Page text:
Injured James Levine Pulls Out of Boston Symphony Tour

Classic Arts News   Injured James Levine Pulls Out of Boston Symphony Tour
James Levine will miss a Boston Symphony Orchestra tour that starts tonight at Carnegie Hall because of shoulder problems stemming from his fall last week, the BSO announced.

Levine has not conducted since he tripped leaving the stage after the BSO's concert on March 1, canceling concerts in Boston on February 2, 3, and 4. The tour, which will include concerts in Chicago, Newark, Philadelphia, and Washington on March 7, 9, 10, and 11, was to have been his first as music director of the BSO.

Marek Janowski, the German-born music director of the Orchestre de la Suisse Romande, will fill in tonight in New York; David Robertson, the music director of the St. Louis Symphony, will conduct the remainder of the tour.

In a statement released over the weekend, BSO music director Mark Volpe reiterated that Levine had no broken bones, adding that the conductor "continues to experience considerable soreness and discomfort in his shoulder. As a result, he has been ordered by doctors to continue resting from conducting."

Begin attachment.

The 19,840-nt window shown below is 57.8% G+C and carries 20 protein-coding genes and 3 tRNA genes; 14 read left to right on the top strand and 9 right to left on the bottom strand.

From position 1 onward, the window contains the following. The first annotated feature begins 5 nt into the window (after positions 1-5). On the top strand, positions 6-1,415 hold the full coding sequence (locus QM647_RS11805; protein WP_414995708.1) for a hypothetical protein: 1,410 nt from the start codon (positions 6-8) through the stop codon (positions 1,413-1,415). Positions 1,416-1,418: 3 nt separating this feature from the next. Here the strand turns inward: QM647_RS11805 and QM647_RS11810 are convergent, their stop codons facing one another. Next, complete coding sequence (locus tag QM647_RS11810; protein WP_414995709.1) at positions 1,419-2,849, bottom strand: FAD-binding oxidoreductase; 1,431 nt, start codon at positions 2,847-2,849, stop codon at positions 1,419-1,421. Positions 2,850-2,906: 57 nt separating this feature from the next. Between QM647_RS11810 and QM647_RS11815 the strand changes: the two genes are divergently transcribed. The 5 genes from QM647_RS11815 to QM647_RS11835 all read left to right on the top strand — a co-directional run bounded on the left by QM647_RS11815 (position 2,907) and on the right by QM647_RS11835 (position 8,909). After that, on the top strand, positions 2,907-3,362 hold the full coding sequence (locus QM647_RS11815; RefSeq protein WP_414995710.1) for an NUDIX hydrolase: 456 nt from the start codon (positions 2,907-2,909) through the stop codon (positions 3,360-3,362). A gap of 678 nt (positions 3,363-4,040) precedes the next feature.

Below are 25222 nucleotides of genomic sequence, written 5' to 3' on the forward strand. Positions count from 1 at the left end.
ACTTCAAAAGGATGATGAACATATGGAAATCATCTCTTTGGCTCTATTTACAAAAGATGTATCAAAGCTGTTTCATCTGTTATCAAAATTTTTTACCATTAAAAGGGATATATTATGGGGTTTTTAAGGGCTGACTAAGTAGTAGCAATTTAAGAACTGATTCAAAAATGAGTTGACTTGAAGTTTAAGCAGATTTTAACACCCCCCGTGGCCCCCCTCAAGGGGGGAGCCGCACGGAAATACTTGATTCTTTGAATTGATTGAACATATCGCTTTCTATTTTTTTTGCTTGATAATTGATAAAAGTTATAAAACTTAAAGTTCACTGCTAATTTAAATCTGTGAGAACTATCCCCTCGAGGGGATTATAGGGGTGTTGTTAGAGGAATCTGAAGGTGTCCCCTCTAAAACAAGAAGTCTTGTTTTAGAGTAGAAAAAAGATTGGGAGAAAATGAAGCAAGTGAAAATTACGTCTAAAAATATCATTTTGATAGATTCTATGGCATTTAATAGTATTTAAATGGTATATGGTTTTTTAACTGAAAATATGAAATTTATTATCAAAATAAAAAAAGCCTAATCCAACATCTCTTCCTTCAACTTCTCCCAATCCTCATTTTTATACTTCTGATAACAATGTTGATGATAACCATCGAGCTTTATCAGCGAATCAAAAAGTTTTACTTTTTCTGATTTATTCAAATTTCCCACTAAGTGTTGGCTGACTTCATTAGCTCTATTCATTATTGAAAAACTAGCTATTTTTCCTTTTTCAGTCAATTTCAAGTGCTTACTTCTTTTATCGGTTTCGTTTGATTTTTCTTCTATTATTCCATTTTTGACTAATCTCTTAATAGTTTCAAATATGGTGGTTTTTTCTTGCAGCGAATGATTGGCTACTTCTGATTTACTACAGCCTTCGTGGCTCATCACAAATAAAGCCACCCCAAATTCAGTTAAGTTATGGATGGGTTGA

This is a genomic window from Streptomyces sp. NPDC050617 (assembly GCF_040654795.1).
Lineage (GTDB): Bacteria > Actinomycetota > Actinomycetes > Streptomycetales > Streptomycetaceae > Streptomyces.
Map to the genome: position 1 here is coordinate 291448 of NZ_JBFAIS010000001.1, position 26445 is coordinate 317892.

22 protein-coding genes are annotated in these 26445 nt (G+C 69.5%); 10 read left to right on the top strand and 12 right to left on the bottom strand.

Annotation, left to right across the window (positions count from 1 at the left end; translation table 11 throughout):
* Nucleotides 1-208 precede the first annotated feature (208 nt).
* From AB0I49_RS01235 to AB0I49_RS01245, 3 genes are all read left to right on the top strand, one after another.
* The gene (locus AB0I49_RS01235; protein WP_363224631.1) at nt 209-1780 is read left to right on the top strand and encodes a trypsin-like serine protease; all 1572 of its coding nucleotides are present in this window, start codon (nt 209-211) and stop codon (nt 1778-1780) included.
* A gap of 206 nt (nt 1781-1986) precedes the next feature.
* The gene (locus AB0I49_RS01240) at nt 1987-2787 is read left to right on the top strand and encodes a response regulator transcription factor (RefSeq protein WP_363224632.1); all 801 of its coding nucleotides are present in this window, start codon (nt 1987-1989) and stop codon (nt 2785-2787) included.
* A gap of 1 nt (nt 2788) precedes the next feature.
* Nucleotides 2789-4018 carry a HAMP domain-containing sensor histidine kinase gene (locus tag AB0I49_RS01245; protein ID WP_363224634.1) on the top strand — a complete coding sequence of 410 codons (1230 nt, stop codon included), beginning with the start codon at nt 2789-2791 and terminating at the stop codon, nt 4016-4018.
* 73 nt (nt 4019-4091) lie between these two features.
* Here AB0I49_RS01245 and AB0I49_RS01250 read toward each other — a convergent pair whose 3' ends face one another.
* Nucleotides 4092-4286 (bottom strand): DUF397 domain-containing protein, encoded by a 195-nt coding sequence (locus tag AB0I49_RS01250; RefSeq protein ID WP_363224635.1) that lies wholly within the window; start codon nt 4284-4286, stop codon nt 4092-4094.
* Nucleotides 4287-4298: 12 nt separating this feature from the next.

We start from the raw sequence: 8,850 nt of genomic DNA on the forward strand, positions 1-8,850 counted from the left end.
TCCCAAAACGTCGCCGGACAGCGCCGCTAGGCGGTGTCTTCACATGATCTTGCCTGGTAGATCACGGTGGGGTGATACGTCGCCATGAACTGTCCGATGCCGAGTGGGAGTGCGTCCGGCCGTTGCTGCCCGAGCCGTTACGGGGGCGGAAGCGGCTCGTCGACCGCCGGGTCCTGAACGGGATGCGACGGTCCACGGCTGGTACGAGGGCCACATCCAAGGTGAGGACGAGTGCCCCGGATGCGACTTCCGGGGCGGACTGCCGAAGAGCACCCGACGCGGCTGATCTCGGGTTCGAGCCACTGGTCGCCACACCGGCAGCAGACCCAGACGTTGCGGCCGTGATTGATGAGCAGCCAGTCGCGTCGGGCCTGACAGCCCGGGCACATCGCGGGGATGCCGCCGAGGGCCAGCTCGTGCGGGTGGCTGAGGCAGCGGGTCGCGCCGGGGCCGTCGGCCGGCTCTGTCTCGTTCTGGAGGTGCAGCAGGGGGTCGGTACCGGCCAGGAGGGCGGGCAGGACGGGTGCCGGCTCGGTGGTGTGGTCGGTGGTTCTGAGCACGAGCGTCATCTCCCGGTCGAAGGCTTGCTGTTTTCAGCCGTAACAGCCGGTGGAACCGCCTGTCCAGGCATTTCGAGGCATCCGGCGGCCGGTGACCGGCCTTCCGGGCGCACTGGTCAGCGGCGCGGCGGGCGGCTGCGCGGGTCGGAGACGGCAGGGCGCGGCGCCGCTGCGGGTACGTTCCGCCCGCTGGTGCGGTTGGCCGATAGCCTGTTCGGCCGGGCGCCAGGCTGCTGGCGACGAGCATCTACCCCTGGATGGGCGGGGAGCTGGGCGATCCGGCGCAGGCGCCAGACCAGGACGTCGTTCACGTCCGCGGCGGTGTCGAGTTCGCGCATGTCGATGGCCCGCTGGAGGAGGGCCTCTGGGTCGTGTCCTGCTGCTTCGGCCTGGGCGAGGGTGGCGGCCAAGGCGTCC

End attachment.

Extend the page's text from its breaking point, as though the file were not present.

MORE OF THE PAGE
In an interview with the New York Times, however, Volpe said that a specialist believes that Levine has injured the rotator cuff in his right, or conducting shoulder; the extent of the injury will be determined with an MRI scan today. A bruise would heal in a week or so, but a serious tear—the injury that has sidelined many a baseball pitcher—would require surgery and months off the podium.

The program for the BSO tour is otherwise unchanged. Tonight, Janowski will lead the same program that Levine conducted last week in Boston: Schoenberg's Chamber Symphony No. 1 and Beethoven's Ninth Symphony, with Christine Brewer, Jill Grove, Clifton Forbis, and Albert Dohmen as soloists.

The Chicago, Newark, Philadelphia, and Washington concerts will feature two new works recently performed by the BSO in Boston: Peter Lieberson's Neruda Songs, with Lorraine Hunt Lieberson as soloist, and Elliott Carter's Three Illusions for Orchestra. Strauss's Till Eulenspiegel's Merry Pranks and Beethoven's Seventh Symphony are also on the program.

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